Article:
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Some combat-injured vets due tax refunds topping $3,000

Military tax return_US Navy photo by Mass Comm Spec 1st Class Patrick Gordon
U.S. Navy photo by Mass Communication Specialist 1st Class Patrick Gordon

Some veterans who received disability severance payments after Jan. 17, 1991, and included that money as income when they filed their tax returns now are due refunds.

The former military members have known since February that they were due money. Now the process of getting it has finally begun.

But Uncle Sam isn't automatically sending former troops any cash due from the erroneously taxed payments.

The veterans need to file an amended tax return using Form 1040X to claim a disability severance payment-related credit or tax refund.

Why now? If the vets paid too much tax almost three decades ago, why are they just now being told of the mistake?

The reason is the enactment of the Combat-Injured Veterans Tax Fairness Act, which became law on Dec. 16, 2016.

Federal law prohibits taxation of one-time lump sum disability severance payments made to veterans who suffer combat-related injuries.

The Department of Defense (DoD), however, improperly withheld taxes on these payments from thousands of veterans, many of whom did not realized their payments were improperly reduced by the taxes. In other instances, affected vets reported the payments as income.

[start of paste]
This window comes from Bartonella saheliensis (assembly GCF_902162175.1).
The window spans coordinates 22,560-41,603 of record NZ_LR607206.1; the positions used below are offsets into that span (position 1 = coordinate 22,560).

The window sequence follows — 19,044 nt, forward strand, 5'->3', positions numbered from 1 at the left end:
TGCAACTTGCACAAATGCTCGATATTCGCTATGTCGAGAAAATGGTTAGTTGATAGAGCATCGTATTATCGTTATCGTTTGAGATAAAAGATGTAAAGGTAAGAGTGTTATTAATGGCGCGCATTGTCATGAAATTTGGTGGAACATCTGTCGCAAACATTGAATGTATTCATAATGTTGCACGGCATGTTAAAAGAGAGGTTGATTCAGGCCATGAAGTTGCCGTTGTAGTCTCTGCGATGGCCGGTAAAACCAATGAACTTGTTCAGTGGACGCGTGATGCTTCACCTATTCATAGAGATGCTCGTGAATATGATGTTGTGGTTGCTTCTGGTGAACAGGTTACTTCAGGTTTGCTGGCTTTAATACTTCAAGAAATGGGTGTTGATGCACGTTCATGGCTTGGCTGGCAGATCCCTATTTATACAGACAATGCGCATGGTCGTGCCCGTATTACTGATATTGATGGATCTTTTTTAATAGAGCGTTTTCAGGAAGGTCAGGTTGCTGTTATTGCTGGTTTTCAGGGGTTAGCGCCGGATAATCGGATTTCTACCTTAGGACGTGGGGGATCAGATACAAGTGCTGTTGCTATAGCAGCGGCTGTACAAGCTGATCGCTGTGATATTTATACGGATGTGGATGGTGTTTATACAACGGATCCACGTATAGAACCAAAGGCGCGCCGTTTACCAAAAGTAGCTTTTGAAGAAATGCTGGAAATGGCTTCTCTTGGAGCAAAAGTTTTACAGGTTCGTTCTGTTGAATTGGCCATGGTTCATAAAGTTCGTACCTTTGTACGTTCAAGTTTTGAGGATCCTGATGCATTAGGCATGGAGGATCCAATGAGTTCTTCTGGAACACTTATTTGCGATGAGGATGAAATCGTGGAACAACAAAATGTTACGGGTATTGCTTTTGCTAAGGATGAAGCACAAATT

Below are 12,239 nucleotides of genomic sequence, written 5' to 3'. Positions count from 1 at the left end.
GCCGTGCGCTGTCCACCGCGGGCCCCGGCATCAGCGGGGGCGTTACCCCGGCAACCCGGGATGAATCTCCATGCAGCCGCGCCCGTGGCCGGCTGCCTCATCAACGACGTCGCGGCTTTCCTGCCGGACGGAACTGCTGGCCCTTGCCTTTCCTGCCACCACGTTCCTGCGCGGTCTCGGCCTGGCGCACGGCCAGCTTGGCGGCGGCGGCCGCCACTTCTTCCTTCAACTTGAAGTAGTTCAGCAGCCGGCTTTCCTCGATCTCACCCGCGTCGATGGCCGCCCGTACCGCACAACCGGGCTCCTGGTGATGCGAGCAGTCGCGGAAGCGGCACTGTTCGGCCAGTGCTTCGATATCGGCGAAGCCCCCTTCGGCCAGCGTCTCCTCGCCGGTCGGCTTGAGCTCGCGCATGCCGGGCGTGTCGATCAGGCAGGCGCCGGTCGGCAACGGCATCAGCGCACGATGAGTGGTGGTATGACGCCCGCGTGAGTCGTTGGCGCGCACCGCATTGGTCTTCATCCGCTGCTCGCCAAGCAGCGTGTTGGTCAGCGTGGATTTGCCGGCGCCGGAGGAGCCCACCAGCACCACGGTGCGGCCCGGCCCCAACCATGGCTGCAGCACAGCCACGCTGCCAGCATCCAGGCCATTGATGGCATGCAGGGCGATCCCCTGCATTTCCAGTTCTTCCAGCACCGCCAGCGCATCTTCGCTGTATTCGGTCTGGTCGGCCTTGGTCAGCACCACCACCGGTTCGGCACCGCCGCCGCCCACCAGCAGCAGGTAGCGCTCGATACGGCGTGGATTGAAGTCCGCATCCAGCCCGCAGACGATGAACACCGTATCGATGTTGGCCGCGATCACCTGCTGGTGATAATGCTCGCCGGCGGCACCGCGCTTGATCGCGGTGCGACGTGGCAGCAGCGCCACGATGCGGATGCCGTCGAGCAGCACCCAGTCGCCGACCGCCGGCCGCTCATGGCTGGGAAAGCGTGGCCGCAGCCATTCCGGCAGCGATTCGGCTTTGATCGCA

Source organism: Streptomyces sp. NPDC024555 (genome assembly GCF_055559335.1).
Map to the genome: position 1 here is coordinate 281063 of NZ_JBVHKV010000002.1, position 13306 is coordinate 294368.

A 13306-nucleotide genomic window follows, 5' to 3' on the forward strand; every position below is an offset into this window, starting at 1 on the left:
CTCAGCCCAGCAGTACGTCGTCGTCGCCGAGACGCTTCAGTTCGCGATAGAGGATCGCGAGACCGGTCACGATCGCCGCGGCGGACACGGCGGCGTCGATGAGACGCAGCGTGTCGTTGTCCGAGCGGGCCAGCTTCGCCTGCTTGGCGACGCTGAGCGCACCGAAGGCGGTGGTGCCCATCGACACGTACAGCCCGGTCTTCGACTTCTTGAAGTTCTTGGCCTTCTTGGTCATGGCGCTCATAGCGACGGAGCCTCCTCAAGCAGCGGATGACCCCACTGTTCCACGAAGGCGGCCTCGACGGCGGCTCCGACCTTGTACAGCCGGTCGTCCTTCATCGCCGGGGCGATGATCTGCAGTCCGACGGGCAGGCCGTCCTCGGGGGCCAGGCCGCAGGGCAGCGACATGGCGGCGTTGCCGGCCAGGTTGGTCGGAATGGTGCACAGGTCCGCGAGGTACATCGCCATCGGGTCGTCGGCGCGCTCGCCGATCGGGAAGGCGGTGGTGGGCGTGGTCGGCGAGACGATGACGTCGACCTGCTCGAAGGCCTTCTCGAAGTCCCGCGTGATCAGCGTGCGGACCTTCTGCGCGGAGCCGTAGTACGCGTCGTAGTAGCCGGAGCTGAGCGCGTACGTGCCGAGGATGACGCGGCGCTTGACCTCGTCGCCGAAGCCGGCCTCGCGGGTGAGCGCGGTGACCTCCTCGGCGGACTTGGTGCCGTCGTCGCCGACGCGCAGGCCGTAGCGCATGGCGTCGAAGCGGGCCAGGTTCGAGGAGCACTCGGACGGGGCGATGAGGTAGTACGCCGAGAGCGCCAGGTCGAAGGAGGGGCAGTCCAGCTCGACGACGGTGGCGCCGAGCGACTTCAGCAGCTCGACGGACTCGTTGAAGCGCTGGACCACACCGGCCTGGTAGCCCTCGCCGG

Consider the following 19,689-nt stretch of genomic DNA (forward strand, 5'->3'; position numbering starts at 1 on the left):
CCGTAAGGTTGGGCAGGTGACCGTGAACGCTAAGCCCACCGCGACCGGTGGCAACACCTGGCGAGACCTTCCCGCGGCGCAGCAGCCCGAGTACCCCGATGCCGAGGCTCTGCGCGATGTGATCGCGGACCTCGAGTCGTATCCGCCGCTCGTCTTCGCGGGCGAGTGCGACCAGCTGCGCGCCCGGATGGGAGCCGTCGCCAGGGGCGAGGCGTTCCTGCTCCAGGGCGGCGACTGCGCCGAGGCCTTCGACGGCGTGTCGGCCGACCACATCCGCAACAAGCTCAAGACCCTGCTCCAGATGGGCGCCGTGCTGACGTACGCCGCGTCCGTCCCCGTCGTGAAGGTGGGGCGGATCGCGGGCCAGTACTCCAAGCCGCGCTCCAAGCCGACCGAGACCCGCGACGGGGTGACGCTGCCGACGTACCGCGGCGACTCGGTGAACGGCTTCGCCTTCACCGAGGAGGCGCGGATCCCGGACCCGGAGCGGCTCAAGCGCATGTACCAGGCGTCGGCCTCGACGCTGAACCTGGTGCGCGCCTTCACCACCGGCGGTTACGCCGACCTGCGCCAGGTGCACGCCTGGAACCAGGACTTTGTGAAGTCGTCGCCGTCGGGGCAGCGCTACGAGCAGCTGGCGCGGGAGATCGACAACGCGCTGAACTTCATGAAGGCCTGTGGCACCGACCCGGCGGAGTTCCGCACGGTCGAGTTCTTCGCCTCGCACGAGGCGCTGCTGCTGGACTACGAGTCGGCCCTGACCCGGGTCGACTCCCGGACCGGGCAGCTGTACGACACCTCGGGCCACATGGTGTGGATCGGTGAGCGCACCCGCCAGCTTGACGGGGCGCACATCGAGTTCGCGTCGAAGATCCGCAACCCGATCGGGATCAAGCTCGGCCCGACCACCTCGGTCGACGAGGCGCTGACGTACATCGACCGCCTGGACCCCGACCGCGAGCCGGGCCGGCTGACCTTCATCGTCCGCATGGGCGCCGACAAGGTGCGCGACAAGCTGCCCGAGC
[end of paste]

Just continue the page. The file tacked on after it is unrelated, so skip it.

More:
The injured veterans law extended the time that these affected veterans could file for refunds related to the improperly tax benefits.

One-year vs. three-year deadline: In most cases, the Internal Revenue Service accepts amended returns only within three years of the original tax filing.

However, the injured veterans law grants these taxpayers an alternative timeframe. They can correct their earlier filings within one year from the date they receive a letter from the DoD notifying of their potential tax overpayment on disability benefits.

The Defense Department now is sending these required letters to more than 130,000 veterans.

The letter will have information on how to claim the tax refunds to which they are entitled. It also covers a simplified method for making the claim.

Note, though, that this doesn't mean you'll get back an amount equal to the disability payment.

Any refund or credit you're due will be based on each veteran's individual tax circumstances for the year of the erroneously taxed payments. This includes any other income received and tax payments you made in the year your disability amount was paid.

Still, regardless of how much it will be, it is your money, not Uncle Sam's, so you need to get it back.